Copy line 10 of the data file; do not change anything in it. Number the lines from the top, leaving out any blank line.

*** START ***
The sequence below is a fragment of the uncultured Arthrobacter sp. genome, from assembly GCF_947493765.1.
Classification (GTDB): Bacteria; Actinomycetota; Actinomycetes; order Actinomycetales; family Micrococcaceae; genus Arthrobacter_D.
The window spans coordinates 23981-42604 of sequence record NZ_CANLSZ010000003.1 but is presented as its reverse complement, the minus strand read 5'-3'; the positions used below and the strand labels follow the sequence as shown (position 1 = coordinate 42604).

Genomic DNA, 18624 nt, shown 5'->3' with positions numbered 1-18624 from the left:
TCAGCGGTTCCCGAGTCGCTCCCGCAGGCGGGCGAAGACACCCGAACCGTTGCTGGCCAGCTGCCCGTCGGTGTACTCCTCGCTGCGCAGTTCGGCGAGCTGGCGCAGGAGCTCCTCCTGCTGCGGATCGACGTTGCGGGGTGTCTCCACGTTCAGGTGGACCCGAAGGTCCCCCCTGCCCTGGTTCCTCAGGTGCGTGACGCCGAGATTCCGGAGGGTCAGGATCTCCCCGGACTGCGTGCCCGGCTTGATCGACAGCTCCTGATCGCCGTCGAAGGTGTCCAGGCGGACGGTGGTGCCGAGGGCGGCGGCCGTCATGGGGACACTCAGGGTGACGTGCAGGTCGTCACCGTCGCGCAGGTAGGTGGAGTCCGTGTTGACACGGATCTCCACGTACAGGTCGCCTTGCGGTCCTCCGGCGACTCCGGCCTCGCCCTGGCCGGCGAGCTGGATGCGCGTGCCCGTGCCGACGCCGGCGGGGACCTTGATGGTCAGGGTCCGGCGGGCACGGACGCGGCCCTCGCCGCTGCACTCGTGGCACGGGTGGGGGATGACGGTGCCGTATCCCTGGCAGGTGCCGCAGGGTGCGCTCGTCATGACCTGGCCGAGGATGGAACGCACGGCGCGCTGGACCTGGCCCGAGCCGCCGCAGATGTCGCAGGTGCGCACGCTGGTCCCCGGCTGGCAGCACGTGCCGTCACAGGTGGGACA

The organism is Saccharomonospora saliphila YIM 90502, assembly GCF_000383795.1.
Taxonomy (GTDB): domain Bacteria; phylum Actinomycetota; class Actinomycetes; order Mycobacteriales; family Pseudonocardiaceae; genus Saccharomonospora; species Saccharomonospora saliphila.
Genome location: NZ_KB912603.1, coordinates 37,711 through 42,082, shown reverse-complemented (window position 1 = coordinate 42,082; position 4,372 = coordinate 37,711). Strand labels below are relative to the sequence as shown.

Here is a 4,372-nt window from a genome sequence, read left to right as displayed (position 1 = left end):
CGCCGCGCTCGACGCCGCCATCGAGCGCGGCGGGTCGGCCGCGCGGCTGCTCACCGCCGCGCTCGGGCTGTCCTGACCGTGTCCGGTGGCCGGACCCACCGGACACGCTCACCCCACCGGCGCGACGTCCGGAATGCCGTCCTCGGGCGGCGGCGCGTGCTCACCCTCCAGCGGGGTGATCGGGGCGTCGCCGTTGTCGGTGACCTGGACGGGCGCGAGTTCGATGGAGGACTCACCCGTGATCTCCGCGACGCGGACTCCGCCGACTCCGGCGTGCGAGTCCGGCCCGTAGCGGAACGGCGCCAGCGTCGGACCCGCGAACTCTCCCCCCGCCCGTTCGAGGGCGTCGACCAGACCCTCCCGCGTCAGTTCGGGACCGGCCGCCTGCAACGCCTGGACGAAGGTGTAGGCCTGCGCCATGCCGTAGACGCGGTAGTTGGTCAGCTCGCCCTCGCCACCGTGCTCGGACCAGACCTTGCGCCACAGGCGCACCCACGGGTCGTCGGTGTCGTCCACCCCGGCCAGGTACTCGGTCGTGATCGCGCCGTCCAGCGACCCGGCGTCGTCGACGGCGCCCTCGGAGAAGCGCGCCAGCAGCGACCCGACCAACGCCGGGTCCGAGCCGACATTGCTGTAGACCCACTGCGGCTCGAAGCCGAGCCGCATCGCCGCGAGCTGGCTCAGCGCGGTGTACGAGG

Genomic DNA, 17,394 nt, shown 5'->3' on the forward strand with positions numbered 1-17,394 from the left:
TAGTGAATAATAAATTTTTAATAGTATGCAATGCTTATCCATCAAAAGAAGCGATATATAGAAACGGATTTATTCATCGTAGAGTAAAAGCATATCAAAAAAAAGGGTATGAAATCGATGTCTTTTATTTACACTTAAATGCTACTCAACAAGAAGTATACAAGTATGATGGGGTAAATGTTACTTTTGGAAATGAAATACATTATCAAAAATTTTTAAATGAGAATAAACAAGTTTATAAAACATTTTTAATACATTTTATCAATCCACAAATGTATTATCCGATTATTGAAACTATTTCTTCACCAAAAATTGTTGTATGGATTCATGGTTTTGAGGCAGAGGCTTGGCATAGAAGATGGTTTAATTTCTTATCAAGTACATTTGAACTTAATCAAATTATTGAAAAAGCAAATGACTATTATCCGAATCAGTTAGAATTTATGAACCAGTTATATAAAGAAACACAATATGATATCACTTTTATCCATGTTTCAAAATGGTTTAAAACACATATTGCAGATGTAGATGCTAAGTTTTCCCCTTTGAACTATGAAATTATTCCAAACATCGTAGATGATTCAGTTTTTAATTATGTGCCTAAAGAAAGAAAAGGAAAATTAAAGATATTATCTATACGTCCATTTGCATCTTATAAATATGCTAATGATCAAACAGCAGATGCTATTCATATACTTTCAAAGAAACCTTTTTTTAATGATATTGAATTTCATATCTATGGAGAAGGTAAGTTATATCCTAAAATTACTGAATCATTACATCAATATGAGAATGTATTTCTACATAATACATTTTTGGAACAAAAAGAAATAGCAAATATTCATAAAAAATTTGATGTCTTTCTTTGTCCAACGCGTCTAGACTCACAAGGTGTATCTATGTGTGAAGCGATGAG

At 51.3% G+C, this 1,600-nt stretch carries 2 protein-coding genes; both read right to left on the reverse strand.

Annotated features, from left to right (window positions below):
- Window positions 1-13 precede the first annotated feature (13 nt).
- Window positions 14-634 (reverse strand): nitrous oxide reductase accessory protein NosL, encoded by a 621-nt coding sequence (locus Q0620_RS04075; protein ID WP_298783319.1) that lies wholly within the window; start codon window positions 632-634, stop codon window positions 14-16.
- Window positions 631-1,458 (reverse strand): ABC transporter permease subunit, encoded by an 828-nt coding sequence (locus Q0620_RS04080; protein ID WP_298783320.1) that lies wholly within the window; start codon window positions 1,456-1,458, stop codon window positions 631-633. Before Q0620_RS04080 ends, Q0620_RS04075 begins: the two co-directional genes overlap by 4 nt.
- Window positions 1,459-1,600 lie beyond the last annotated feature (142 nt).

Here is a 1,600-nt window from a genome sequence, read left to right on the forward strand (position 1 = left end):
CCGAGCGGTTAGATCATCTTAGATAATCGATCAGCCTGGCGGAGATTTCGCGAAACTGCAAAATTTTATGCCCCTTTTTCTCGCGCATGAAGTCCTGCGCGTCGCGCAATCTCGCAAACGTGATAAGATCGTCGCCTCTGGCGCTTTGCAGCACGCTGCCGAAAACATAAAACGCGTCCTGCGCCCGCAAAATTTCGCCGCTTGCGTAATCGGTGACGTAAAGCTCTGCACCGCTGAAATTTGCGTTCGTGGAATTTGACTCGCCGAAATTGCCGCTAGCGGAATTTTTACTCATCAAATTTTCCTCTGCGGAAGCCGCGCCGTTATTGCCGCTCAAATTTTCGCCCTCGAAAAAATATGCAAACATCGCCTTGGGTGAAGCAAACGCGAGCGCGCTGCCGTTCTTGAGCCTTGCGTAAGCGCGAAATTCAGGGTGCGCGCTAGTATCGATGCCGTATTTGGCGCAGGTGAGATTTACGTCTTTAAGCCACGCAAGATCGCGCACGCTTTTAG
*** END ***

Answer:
CGCCGCGCTCGACGCCGCCATCGAGCGCGGCGGGTCGGCCGCGCGGCTGCTCACCGCCGCGCTCGGGCTGTCCTGACCGTGTCCGGTGGCCGGACCCACCGGACACGCTCACCCCACCGGCGCGACGTCCGGAATGCCGTCCTCGGGCGGCGGCGCGTGCTCACCCTCCAGCGGGGTGATCGGGGCGTCGCCGTTGTCGGTGACCTGGACGGGCGCGAGTTCGATGGAGGACTCACCCGTGATCTCCGCGACGCGGACTCCGCCGACTCCGGCGTGCGAGTCCGGCCCGTAGCGGAACGGCGCCAGCGTCGGACCCGCGAACTCTCCCCCCGCCCGTTCGAGGGCGTCGACCAGACCCTCCCGCGTCAGTTCGGGACCGGCCGCCTGCAACGCCTGGACGAAGGTGTAGGCCTGCGCCATGCCGTAGACGCGGTAGTTGGTCAGCTCGCCCTCGCCACCGTGCTCGGACCAGACCTTGCGCCACAGGCGCACCCACGGGTCGTCGGTGTCGTCCACCCCGGCCAGGTACTCGGTCGTGATCGCGCCGTCCAGCGACCCGGCGTCGTCGACGGCGCCCTCGGAGAAGCGCGCCAGCAGCGACCCGACCAACGCCGGGTCCGAGCCGACATTGCTGTAGACCCACTGCGGCTCGAAGCCGAGCCGCATCGCCGCGAGCTGGCTCAGCGCGGTGTACGAGG